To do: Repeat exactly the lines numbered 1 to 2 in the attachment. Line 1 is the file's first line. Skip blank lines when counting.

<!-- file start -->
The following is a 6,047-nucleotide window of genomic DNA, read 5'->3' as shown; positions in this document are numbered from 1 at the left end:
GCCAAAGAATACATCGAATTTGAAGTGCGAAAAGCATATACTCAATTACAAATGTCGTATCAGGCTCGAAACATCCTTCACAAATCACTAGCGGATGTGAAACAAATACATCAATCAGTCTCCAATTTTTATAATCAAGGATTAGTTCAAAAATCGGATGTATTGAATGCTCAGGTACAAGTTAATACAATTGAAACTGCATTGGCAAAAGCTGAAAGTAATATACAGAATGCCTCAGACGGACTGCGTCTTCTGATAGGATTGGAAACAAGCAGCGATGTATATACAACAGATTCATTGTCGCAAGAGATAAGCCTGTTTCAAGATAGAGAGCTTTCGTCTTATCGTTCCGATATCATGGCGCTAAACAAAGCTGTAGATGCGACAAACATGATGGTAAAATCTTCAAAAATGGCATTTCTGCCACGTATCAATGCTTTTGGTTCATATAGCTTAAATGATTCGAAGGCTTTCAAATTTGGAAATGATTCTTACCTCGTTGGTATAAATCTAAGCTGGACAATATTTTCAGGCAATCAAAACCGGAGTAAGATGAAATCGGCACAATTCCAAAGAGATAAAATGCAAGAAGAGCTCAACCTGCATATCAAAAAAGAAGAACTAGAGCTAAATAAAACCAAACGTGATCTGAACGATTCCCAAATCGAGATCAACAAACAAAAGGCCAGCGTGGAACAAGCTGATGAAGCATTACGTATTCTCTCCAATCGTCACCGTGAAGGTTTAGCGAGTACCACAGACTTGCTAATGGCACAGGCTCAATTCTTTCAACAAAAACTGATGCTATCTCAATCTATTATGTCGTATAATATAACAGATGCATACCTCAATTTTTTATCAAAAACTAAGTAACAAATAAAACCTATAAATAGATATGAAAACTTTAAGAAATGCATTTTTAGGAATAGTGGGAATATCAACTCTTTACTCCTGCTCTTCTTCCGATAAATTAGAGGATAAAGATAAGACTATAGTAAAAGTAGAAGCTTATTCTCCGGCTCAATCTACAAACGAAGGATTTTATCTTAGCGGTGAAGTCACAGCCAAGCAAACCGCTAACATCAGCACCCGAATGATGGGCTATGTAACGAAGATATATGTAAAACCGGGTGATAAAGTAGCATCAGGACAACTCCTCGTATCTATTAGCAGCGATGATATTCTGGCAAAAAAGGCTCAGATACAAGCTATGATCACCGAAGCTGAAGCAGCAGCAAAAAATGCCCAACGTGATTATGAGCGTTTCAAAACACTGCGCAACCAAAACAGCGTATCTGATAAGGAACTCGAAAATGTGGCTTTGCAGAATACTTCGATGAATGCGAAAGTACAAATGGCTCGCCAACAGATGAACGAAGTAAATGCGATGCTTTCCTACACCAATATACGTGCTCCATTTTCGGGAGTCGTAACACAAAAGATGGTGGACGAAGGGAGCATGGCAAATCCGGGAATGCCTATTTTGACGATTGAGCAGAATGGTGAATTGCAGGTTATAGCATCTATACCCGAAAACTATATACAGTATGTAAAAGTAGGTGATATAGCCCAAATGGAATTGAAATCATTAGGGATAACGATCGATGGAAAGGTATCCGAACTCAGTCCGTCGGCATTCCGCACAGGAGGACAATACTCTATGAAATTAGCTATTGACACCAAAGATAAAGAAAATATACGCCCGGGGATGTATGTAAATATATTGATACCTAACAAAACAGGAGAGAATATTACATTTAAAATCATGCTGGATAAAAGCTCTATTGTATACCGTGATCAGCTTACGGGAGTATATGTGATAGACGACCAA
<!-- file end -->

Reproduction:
The following is a 6,047-nucleotide window of genomic DNA, read 5'->3' as shown; positions in this document are numbered from 1 at the left end:
GCCAAAGAATACATCGAATTTGAAGTGCGAAAAGCATATACTCAATTACAAATGTCGTATCAGGCTCGAAACATCCTTCACAAATCACTAGCGGATGTGAAACAAATACATCAATCAGTCTCCAATTTTTATAATCAAGGATTAGTTCAAAAATCGGATGTATTGAATGCTCAGGTACAAGTTAATACAATTGAAACTGCATTGGCAAAAGCTGAAAGTAATATACAGAATGCCTCAGACGGACTGCGTCTTCTGATAGGATTGGAAACAAGCAGCGATGTATATACAACAGATTCATTGTCGCAAGAGATAAGCCTGTTTCAAGATAGAGAGCTTTCGTCTTATCGTTCCGATATCATGGCGCTAAACAAAGCTGTAGATGCGACAAACATGATGGTAAAATCTTCAAAAATGGCATTTCTGCCACGTATCAATGCTTTTGGTTCATATAGCTTAAATGATTCGAAGGCTTTCAAATTTGGAAATGATTCTTACCTCGTTGGTATAAATCTAAGCTGGACAATATTTTCAGGCAATCAAAACCGGAGTAAGATGAAATCGGCACAATTCCAAAGAGATAAAATGCAAGAAGAGCTCAACCTGCATATCAAAAAAGAAGAACTAGAGCTAAATAAAACCAAACGTGATCTGAACGATTCCCAAATCGAGATCAACAAACAAAAGGCCAGCGTGGAACAAGCTGATGAAGCATTACGTATTCTCTCCAATCGTCACCGTGAAGGTTTAGCGAGTACCACAGACTTGCTAATGGCACAGGCTCAATTCTTTCAACAAAAACTGATGCTATCTCAATCTATTATGTCGTATAATATAACAGATGCATACCTCAATTTTTTATCAAAAACTAAGTAACAAATAAAACCTATAAATAGATATGAAAACTTTAAGAAATGCATTTTTAGGAATAGTGGGAATATCAACTCTTTACTCCTGCTCTTCTTCCGATAAATTAGAGGATAAAGATAAGACTATAGTAAAAGTAGAAGCTTATTCTCCGGCTCAATCTACAAACGAAGGATTTTATCTTAGCGGTGAAGTCACAGCCAAGCAAACCGCTAACATCAGCACCCGAATGATGGGCTATGTAACGAAGATATATGTAAAACCGGGTGATAAAGTAGCATCAGGACAACTCCTCGTATCTATTAGCAGCGATGATATTCTGGCAAAAAAGGCTCAGATACAAGCTATGATCACCGAAGCTGAAGCAGCAGCAAAAAATGCCCAACGTGATTATGAGCGTTTCAAAACACTGCGCAACCAAAACAGCGTATCTGATAAGGAACTCGAAAATGTGGCTTTGCAGAATACTTCGATGAATGCGAAAGTACAAATGGCTCGCCAACAGATGAACGAAGTAAATGCGATGCTTTCCTACACCAATATACGTGCTCCATTTTCGGGAGTCGTAACACAAAAGATGGTGGACGAAGGGAGCATGGCAAATCCGGGAATGCCTATTTTGACGATTGAGCAGAATGGTGAATTGCAGGTTATAGCATCTATACCCGAAAACTATATACAGTATGTAAAAGTAGGTGATATAGCCCAAATGGAATTGAAATCATTAGGGATAACGATCGATGGAAAGGTATCCGAACTCAGTCCGTCGGCATTCCGCACAGGAGGACAATACTCTATGAAATTAGCTATTGACACCAAAGATAAAGAAAATATACGCCCGGGGATGTATGTAAATATATTGATACCTAACAAAACAGGAGAGAATATTACATTTAAAATCATGCTGGATAAAAGCTCTATTGTATACCGTGATCAGCTTACGGGAGTATATGTGATAGACGACCAA